By David Lubar
Tom Doherty Associates Copyright © 2015 David Lubar
All rights reserved.
Off the Bus and Into Trouble
All I needed was handcuffs. If my wrists had been chained to the seat, the scene could have been taken straight from one of those movies where they show the bus bringing the new guy to the prison. Of course, there wasn't any need for cuffs on this ride. Fill my pockets with rocks, add a couple more layers of winter clothes — wet winter clothes — and I might push the scale up toward ninety pounds.
The bus driver looked like he weighed three times that much. His wrists were thicker than my neck. He could probably crumple me up like a used tissue and still keep one hand on the steering wheel. No way I was going to cause him any trouble.
So I wasn't in cuffs — but the rest of it felt a lot like going to prison. I was the only passenger on the bus. After a long ride across three counties, we'd reached the main gate at Edgeview Alternative School. A guard out front holding a clipboard waved us inside, then talked with the bus driver for a minute. The two of them reminded me of a pair of dogs who stop for a quick sniff as they pass each other on their way to important doggy missions. I smiled at the thought of the driver wriggling around on his back in the grass.
Once the driver and the guard finished yapping, we rolled through the yard. The building even looked kind of like a prison — big, cold, gray stone, all wrapped up with a high brick fence. Edgeview was the sort of place where people kept broken machines, old tires, and other stuff they didn't need. Yeah, this was a place for things nobody wanted. End of the trip. End of the line. No way I could pretend it wasn't happening.
As the bus stopped near the front door of the building, I noticed all the windows had that dead look of glass filled with wire — the type of windows they use in a gym or a warehouse. A man slipped out from behind the door and walked stiffly down the steps. I got the feeling he'd been watching from inside for the bus to show up so he wouldn't seem like he was waiting. At first, I thought he was real old. As he got closer, I realized he wasn't that much older than my parents — he just moved like he was ancient. He was wearing a dark suit with a bow tie. I never trusted anyone with a bow tie. I didn't trust anyone without a bow tie, either, but I especially didn't trust people who wore them.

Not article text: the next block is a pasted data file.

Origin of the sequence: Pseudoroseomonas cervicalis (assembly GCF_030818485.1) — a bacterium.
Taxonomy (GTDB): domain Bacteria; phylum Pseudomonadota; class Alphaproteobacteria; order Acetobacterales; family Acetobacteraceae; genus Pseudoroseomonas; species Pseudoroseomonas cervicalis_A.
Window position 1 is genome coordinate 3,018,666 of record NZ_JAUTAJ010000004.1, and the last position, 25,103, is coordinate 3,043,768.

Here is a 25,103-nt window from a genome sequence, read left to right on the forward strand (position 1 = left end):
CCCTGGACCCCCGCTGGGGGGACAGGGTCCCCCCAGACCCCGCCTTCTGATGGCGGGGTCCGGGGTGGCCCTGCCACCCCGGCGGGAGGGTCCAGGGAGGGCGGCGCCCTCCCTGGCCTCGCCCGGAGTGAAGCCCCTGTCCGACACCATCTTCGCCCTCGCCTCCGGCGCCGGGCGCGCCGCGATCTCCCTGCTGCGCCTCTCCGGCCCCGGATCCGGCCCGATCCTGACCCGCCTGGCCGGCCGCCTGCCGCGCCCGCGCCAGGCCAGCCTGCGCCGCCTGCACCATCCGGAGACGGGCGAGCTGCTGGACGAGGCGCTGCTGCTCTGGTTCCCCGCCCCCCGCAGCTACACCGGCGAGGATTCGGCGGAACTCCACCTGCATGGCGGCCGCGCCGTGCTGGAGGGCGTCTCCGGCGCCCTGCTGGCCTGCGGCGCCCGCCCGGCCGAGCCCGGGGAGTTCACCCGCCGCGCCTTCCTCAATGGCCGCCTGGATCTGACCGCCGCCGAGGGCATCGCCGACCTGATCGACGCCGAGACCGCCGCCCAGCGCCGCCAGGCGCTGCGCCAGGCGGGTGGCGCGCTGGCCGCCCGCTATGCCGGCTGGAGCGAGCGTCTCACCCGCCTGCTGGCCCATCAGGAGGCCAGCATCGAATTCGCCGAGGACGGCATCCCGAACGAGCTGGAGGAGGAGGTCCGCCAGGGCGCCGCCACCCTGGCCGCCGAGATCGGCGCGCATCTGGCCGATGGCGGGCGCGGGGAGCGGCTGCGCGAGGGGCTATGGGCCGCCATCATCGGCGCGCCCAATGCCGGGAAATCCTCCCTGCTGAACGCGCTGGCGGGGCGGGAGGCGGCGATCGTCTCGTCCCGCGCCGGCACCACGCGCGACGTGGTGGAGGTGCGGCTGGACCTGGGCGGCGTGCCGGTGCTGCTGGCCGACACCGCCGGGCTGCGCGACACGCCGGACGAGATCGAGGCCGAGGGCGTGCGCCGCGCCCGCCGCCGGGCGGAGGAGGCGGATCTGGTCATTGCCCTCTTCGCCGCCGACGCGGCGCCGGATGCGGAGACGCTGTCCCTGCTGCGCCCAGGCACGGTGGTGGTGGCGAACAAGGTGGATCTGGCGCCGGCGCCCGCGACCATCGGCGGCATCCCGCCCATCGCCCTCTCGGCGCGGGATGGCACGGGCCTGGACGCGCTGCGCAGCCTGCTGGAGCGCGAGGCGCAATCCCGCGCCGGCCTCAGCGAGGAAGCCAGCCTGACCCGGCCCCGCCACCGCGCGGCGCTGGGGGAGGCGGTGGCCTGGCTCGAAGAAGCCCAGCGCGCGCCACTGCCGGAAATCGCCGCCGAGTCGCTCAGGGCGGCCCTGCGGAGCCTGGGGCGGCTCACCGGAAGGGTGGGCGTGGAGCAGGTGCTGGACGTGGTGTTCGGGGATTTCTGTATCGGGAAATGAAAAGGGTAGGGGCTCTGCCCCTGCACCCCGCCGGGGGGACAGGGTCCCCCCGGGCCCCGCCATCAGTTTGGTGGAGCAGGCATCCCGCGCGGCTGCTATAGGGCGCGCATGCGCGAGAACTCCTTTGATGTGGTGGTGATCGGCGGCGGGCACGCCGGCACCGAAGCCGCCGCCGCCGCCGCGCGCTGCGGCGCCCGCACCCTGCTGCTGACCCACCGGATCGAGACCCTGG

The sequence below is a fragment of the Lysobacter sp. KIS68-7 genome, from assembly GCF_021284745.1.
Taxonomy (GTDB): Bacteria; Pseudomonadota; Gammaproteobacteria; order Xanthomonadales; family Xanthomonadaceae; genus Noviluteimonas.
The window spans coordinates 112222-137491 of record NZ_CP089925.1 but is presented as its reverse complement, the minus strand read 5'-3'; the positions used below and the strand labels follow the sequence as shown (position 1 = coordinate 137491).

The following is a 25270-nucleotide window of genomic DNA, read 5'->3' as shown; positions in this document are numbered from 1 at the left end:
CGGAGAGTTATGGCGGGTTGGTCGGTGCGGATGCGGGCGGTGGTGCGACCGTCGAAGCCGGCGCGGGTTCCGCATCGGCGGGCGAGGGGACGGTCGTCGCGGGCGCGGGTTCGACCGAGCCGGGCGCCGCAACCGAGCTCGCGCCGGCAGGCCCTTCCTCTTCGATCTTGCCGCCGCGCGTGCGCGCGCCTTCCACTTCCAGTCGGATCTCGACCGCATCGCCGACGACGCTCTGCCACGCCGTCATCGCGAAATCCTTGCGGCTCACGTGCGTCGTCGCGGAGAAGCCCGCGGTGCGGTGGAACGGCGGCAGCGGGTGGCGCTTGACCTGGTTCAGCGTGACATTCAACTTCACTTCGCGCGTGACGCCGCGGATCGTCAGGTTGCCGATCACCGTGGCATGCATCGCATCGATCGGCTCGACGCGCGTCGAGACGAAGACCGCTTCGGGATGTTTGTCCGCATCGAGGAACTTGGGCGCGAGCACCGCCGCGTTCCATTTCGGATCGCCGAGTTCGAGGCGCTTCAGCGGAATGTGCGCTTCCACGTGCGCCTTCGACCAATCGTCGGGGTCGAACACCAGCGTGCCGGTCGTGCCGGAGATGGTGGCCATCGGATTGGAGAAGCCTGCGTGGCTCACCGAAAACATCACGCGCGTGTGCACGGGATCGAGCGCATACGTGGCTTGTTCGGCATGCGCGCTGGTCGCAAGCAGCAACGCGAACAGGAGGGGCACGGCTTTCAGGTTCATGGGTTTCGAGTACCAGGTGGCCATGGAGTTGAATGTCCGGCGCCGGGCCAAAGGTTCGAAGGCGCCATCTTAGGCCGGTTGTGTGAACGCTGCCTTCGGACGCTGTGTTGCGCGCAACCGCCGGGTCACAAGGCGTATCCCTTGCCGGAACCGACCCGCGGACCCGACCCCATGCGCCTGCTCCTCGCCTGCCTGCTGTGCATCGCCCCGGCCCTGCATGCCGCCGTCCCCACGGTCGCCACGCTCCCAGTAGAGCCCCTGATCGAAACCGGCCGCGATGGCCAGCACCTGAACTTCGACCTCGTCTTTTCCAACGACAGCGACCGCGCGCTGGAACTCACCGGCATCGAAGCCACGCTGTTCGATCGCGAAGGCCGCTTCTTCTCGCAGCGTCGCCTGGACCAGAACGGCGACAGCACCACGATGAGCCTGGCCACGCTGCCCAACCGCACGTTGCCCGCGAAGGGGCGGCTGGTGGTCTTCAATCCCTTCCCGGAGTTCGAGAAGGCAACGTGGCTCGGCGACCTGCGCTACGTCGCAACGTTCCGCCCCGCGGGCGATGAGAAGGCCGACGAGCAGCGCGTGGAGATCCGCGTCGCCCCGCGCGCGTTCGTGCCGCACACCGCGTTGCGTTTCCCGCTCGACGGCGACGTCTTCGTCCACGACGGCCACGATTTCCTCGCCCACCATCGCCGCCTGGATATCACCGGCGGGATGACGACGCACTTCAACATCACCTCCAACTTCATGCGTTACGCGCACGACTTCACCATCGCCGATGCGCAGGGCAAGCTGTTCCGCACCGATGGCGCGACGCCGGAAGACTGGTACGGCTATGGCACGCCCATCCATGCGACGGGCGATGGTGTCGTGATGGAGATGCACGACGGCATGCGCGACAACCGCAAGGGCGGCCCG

The driver leaned over and pulled the handle, thrusting open the bus door. Then he glanced back at me. "Last stop, kid. Everyone out." He laughed. The big, stupid hunk of meat laughed like that was the funniest joke in the world.
I got up. My whole body made little cracking sounds as I straightened out. My spine was having its own Fourth of July celebration, six months late. Thanks to all the construction on the highway, the ride here had taken two hours. That wasn't counting the half-hour trip to the city to meet the bus. Me and Dad. What fun that was. Dad didn't say a word when he handed me over to the driver. He just gave me that where-have-I-failed? look. I didn't say anything, either. I just gave him my how-would-I-know? look. He couldn't wait to get out of there.
"Come on, kid," the driver said. "I ain't got all day."
I grabbed my bag out of the overhead rack and scooped up my jacket from the seat. Mom would have made me wear the jacket. Probably a dorky scarf, too. But it wasn't all that cold for the beginning of January, and Mom wasn't around.
"Move it, kid."
I took my time strolling down the aisle.
"Have a nice life," the driver said as I walked past him. He laughed again, wheezing like a donkey with asthma.
"Have a heart attack," I said. Then I hopped to the ground before he could grab me.
Behind my back, I heard the door slam hard, cutting off the stream of swear words the driver was spewing at me. Some people sure are touchy.
I looked at the stiff little man with the bow tie.
"Hello, Martin," he said, smiling the sort of smile that doesn't mean anything. "I'm Principal Davis. Welcome to Edgeview."
I had no idea what he expected me to say. Gee, nice place you have here, thanks for inviting me. I waited. He didn't seem like the sort of person who would run out of words. I'm sure he had all sorts of wisdom to share with me. I hadn't met an adult yet who didn't have essential advice to pass along.
"Well, you have a bit of settling in to do. We'd better get started." He creaked his way up the steps toward the front door, muttering the basic facts of my life as if to prove he knew and cared. "Martin Anderson, age thirteen, grade eight, hometown is Spencer, recently expelled from Spencer Heights Middle School. Previously expelled from Upper Spencer Junior High, expelled before that from ..."
I tuned him out. To my right, the bus rolled out through the gate and rumbled down the road, carrying the driver back to the free world. I followed Principal Davis inside the building. The entrance was dark, barely lit by two weak bulbs that hung from the ceiling on frayed cords. The air hung down over me, too. Warm and heavy air. I felt like I was breathing soup.
We climbed a steep flight of stairs to the left of the front door. The steps ended in the middle of a long hallway. Something that might have been a carpet a million footsteps ago clung to the floor. More dim bulbs made a halfhearted attempt at lighting the area, revealing walls covered with scrawled graffiti.
"I assume you understand why you are here," Principal Davis said.